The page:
Yet, in spite of all the distortions and exaggerations and displacements, Sharaku's satyrical faces live.
But Shunyei never reached the point to which Sharaku is now coming.
In the large double-portraits Sharaku tears the mask of humanity aside and shows the very beast.
Great distinction of composition marks all of Sharaku's work.
Dr. Kurth assumes, for the greater glory of Sharaku, that he was the precursor; but the question cannot be regarded as settled.
It is still uncertain whether Sharaku or Shunyei was the inventor of this type of large bust-portrait.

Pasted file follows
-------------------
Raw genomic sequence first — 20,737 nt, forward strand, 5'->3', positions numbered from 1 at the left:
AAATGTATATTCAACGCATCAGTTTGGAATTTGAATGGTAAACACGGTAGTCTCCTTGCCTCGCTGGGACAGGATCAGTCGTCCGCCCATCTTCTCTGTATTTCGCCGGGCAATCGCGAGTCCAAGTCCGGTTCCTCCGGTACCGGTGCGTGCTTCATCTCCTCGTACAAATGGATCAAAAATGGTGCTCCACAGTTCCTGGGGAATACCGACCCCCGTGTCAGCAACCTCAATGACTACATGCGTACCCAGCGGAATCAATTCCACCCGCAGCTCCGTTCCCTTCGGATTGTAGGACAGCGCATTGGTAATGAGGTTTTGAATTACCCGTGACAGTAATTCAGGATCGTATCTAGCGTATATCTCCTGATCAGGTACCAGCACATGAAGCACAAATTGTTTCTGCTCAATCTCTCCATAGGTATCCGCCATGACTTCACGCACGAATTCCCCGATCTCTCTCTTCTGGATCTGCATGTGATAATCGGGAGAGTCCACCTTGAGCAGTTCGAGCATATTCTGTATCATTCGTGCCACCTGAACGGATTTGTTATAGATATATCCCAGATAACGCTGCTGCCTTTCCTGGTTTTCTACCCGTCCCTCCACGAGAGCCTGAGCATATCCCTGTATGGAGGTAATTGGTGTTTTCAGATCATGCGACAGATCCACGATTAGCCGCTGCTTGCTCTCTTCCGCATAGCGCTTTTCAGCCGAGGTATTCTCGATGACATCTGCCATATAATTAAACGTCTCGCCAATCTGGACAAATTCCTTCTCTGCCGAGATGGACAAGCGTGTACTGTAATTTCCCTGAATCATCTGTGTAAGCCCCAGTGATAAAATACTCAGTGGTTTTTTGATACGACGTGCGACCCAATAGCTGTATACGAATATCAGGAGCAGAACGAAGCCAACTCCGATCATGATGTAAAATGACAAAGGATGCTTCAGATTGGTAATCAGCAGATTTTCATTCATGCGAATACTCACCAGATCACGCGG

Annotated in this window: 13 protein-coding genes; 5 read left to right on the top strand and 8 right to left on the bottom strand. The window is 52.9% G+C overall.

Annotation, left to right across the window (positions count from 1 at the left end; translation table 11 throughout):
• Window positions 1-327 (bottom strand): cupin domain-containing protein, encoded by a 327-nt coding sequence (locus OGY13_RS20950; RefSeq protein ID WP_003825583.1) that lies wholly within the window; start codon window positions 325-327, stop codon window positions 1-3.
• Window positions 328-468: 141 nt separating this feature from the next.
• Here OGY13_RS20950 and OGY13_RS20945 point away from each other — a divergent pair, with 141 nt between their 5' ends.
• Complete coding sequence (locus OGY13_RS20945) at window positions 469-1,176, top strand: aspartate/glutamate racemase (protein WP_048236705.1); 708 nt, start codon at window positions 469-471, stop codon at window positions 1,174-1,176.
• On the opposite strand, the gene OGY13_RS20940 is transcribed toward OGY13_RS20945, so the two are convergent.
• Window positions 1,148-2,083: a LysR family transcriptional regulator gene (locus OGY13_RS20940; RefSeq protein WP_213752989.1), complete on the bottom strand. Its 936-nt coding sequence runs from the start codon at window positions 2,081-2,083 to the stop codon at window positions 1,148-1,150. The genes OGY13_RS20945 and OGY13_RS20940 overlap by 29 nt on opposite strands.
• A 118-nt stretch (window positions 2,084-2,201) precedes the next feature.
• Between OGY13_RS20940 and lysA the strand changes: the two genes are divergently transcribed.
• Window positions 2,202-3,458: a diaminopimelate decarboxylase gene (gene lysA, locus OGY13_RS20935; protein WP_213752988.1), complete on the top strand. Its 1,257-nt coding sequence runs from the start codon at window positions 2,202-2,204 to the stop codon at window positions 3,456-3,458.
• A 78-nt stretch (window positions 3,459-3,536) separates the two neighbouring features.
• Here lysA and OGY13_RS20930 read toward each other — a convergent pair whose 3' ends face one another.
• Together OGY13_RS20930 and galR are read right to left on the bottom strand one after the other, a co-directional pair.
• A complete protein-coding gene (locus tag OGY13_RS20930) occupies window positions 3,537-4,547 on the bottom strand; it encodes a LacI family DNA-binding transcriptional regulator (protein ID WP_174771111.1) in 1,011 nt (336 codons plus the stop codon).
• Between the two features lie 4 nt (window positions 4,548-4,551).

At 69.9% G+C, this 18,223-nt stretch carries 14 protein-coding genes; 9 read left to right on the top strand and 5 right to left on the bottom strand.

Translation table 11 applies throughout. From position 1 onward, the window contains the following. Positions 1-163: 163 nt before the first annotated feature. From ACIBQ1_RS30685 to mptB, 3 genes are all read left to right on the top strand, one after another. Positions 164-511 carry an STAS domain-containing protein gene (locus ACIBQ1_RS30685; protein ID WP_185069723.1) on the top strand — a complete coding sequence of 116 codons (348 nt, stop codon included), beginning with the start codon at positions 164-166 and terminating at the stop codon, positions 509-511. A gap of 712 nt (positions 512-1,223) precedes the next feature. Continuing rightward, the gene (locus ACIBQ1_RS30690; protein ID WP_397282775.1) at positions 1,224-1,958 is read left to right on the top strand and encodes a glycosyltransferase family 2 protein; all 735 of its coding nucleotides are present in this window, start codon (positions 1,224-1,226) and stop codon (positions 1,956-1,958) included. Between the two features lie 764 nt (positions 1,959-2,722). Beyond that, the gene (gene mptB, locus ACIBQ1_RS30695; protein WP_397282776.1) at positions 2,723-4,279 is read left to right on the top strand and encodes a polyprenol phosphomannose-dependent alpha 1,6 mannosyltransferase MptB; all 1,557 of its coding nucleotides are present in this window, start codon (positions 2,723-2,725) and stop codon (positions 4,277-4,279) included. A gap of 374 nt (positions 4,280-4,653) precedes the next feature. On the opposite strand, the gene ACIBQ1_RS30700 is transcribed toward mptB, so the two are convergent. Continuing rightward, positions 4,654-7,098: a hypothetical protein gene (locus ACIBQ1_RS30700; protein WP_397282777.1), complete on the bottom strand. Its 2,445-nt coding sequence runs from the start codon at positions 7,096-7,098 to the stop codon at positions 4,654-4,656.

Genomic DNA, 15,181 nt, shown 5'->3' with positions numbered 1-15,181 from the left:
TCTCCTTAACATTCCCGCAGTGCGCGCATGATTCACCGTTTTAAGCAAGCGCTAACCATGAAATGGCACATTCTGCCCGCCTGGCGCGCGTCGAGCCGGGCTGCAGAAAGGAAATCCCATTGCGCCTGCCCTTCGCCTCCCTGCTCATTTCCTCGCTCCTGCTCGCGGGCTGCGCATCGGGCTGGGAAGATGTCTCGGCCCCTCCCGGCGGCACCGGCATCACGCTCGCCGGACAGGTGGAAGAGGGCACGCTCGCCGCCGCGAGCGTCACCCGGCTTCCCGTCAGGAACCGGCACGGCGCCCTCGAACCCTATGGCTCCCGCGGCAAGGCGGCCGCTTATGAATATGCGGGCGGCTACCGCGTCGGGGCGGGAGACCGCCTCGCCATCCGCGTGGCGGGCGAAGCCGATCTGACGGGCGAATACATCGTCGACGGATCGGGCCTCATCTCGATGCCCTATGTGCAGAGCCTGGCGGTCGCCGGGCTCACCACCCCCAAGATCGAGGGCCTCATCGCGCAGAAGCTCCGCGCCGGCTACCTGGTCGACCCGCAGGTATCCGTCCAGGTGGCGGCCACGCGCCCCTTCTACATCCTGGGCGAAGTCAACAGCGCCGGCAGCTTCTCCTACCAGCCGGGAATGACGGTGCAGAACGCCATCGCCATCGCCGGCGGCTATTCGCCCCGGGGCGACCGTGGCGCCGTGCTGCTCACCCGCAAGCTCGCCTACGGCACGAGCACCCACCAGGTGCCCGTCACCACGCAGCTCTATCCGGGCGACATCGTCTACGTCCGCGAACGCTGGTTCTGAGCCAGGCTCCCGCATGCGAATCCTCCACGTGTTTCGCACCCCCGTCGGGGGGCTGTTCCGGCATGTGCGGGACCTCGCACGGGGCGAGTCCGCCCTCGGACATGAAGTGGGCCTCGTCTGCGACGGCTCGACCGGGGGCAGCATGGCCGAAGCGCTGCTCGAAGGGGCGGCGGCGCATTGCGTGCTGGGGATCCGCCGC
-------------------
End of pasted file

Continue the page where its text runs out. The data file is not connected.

But on the whole his second period shows Toyokuni as only slightly more original than in the Sharaku period.
To call Sharaku a realist is a silly, untruthful attempt to muffle in words forces that one does not understand.
How one longs for one more work from Sharaku's hands—a portrait of himself, seated in the stalls, watching the play at its height!
This type is a composite of Kiyonaga, Yeishi, and Sharaku, but ultimately unlike any of them in its effect.